National Rifle Association spokesmen and NRATV personalities have joined in condemning the recent hysteria surrounding 3-D printed “ghost guns,” with many pointing out that, unlike what the media has been saying, the guns are made from metal and not plastic.
Actress Alyssa Milano (TV’s Charmed) said in a CNN op-ed,
Imagine the damage one of these guns, even if it was only capable of firing one shot, could do aboard a plane. Or in a government office. Or in your child’s classroom.
NRA-ILA executive director Chris Cox responded in a statement:
Many anti-gun politicians and members of the media have wrongly claimed that 3-D printing technology will allow for the production and widespread proliferation of undetectable plastic firearms. Regardless of what a person may be able to publish on the Internet, undetectable plastic guns have been illegal for 30 years. Federal law passed in 1988, crafted with the NRA’s support, makes it unlawful to manufacture, import, sell, ship, deliver, possess, transfer, or receive an undetectable firearm.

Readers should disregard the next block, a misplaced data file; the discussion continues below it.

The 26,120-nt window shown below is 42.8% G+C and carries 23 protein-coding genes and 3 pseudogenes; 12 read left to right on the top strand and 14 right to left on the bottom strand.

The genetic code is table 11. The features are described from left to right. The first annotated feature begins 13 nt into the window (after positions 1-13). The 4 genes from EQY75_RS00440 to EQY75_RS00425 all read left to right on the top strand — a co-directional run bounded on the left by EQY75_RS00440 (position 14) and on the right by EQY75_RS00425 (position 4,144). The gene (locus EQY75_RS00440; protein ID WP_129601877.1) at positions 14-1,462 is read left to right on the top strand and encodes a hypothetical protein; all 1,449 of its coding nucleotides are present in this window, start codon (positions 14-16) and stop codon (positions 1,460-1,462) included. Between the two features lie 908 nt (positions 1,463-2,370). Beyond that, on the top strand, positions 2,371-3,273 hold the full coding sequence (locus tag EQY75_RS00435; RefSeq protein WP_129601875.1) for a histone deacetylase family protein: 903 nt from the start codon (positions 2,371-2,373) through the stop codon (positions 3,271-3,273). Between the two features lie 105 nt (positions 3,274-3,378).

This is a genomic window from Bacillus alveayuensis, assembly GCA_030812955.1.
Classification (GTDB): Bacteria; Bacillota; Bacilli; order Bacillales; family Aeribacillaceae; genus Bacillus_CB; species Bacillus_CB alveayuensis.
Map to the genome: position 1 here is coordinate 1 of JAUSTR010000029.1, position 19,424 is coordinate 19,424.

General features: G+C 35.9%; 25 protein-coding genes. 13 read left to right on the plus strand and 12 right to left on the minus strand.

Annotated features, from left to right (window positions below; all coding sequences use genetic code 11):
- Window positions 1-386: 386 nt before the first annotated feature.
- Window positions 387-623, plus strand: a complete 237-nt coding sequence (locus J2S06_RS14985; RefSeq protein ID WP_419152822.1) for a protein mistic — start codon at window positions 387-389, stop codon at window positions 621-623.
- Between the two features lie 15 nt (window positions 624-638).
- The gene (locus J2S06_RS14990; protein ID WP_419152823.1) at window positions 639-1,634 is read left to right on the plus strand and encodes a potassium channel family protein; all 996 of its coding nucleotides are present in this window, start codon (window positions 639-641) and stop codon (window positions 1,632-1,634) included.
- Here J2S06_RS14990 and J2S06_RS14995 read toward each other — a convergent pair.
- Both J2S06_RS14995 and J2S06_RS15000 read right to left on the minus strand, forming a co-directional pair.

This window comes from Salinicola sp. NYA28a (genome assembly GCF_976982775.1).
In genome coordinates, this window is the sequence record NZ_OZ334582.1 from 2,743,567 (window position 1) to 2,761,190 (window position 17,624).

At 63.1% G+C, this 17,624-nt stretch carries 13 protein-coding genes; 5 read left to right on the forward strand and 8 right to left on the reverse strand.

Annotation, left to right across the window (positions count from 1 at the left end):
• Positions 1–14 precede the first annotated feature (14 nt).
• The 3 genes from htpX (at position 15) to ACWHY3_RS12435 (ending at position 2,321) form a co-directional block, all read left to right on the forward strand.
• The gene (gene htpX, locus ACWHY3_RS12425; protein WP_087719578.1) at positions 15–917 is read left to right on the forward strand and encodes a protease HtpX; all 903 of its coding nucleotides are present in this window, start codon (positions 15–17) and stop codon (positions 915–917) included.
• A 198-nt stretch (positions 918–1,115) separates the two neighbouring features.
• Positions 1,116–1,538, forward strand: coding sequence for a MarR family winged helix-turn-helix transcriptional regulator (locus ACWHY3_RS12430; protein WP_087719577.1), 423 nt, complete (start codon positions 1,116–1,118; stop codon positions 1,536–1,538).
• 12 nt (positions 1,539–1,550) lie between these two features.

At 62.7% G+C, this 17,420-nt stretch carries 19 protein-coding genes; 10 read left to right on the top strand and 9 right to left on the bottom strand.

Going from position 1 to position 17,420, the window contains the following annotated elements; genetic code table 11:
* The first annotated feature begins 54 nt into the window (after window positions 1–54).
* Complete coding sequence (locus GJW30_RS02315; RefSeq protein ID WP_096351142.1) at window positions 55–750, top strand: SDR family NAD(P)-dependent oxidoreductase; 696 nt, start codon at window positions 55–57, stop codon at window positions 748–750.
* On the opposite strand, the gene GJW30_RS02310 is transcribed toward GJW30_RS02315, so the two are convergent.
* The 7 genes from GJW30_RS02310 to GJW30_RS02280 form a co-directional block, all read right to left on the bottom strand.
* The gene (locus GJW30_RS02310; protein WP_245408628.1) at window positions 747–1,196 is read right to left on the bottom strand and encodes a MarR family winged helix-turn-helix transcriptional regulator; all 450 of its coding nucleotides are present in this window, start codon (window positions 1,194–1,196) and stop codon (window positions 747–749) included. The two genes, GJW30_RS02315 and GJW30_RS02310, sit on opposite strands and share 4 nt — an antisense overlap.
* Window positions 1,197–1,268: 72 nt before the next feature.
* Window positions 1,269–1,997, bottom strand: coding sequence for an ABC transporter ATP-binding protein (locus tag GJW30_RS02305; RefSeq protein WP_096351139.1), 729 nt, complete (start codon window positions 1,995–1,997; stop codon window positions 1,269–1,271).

NRA spokesman Dana Loesch tweeted her response to Milano.
NRATV host Grant Stinchfield called out CNN for spreading “lies” and “fear.”
The situation was made worse when President Donald Trump expressed his lack of enthusiasm over 3-D printed firearms.
Civilians have been making firearms on their own throughout history. During the Revolutionary War in particular, the need for homemade weaponry was crucial in the battle for American independence.
Adding more legislation to this issue is not the solution as it gives the government a greater ability to intrude on people’s lives and will not solve the problem of gun crime, as countless statistics have shown.
As The Daily Wire’s Editor-in-Chief Ben Shapiro pointed out:
Laws attempting to crack down on individuals manufacturing their own weapons have always failed — for obvious reasons.